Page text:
I have been away on holiday to a place that I have never visited before – Spain. We stayed at a Cortijo in the hills in Andalucia about 80 kms inland from the coast. It was hot – (hotter than I had expected) although a cooling breeze generally appeared in the late afternoon. The sky was a uniform blue the whole time we were there and it was very, very dry.
We spent our time visiting towns to see the sights: Granada and Cordoba, and spending time in the hills near to where we were staying. I took my sketchbook, but for the first few days I couldn’t write or draw in it – I needed time to absorb and think about this new landscape.
However, an encounter with a new environment is not a blind happenstance and the experience is affected by expectations and presumptions. Of course I had seen photos of the landscape on the internet and I had a good idea about what to expect. As E.H. Gombrich writes in Art and Illusion, ‘The innocent eye is a myth…… All perceiving relates to expectations and therefore to comparisons’. In this instance, the comparisons I made were to two long, hot summers spent in the countryside in Provence when I was in my late teens. The heat and the dryness were remembered from that time and also the smell. The landscape smelt dry – of dust, cooking and garlic, mimosa, olive trees and heat – can heat smell?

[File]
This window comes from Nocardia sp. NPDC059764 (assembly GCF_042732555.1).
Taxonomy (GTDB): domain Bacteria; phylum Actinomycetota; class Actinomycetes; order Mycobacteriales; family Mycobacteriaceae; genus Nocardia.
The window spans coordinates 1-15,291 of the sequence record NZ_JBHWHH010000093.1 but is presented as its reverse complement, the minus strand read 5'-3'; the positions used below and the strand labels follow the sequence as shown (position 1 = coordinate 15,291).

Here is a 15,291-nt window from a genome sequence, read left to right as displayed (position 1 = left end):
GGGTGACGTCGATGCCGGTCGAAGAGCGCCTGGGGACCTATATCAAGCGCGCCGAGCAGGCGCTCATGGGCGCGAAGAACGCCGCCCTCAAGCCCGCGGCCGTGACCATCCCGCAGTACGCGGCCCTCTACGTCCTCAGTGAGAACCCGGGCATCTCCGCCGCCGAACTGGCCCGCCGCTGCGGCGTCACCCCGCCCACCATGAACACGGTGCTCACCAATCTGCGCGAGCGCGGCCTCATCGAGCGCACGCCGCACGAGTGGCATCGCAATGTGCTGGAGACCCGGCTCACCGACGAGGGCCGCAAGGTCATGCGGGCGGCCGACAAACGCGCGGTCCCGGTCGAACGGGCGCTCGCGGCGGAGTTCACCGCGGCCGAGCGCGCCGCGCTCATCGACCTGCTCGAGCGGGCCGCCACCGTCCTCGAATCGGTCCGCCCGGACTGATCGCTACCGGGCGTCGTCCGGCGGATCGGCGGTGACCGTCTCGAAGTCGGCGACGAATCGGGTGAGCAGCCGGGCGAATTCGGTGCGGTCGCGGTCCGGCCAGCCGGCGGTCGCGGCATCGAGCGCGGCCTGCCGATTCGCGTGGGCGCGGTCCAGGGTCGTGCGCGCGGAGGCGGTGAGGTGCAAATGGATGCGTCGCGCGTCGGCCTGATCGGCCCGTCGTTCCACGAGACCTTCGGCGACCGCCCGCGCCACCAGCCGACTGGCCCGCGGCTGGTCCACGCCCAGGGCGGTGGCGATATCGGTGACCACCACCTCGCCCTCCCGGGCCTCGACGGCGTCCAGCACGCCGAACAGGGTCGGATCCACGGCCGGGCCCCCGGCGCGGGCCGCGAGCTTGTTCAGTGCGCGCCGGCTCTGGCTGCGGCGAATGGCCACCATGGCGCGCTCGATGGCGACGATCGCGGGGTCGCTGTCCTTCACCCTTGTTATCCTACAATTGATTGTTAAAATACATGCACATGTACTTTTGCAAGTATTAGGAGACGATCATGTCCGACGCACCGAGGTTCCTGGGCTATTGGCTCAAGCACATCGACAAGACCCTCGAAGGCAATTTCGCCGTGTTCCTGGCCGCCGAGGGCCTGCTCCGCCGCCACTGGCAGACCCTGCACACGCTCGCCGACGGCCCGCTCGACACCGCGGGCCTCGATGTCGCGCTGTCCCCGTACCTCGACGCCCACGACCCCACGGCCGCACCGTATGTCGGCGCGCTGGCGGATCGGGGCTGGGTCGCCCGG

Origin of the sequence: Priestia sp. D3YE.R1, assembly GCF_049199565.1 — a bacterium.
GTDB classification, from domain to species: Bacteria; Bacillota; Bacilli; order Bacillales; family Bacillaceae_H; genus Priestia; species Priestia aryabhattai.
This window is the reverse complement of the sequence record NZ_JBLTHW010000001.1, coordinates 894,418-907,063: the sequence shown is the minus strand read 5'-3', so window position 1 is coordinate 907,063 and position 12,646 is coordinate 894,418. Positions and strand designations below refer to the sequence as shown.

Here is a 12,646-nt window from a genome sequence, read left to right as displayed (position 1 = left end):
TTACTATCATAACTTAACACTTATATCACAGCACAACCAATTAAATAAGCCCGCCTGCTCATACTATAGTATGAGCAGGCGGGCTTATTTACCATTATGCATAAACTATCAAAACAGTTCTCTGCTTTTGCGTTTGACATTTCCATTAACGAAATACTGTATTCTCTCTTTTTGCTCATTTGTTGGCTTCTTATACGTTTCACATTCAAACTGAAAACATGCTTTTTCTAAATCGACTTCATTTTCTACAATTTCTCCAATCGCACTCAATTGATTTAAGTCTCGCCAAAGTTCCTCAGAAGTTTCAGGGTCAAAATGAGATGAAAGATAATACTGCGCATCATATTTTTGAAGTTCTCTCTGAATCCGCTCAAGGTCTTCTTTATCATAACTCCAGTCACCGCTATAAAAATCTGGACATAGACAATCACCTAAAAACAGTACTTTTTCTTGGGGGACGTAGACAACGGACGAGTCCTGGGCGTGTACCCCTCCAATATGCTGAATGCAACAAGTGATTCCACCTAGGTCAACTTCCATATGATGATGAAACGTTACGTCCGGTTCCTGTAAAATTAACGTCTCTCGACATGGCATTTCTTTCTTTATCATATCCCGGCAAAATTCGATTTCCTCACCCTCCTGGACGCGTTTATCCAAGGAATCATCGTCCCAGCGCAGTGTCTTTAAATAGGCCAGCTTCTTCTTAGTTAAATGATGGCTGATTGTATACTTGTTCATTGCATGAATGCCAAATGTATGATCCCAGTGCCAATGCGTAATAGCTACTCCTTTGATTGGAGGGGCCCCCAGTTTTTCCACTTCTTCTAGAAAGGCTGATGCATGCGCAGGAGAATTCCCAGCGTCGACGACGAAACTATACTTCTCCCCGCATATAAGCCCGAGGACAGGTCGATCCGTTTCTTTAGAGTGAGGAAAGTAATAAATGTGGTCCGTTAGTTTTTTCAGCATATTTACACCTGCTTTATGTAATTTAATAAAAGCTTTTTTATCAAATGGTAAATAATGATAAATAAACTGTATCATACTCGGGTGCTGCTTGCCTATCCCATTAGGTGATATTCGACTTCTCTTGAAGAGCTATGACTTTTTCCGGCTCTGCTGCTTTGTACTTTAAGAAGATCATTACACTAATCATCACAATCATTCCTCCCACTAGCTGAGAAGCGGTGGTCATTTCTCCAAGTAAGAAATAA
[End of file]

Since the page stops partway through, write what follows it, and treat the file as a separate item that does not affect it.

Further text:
The landscape, although new to me, had a familiarity, but nevertheless it took a bit of time to settle in and to begin to really pay attention. I drew where my eyes were drawn. I was always looking up: to the tops of the hills where jagged rocky tops were pale grey in the sun but much darker in the shadows, and to ranks of olive groves that dotted the chalky slopes; serried ranks of rounded globes that merged into a solid greeness with the contours of the hills: chalk, terracotta and green – dry, dusty, colour bleached out by the sun.
I took my normal, minimalist drawing kit with me: a sketchbook, a black pen, a pencil, a graphite stick, a tiny box of watercolours and a couple of those brushes with a water reservoir. But these materials were wrong. They were too fluid and the colours swirled and ran into each other. This is a dry land. I needed dry materials: pastel or chalk. I wish I had picked up some of the terracotta earth to smear across the page with my finger like the cave dwellers in the Cueva de la Pileta who had drawn on the cave walls in terracotta, ochre and charcoal thousands of years ago.
Watercolour is for Norfolk – a place of water and of flux and change, not for the arid dustiness of Andalucia. The materiality of even a drawing is important as it can evoke ideas of time, place and geography beyond those of the purely visual elements of shape, form and colour. Materials have meaning and consequently I’m not really happy with these watercolour drawings. Wrong materials for the place. It is certainly something to think about the next time I go away and I will have to consider my drawing kit more carefully.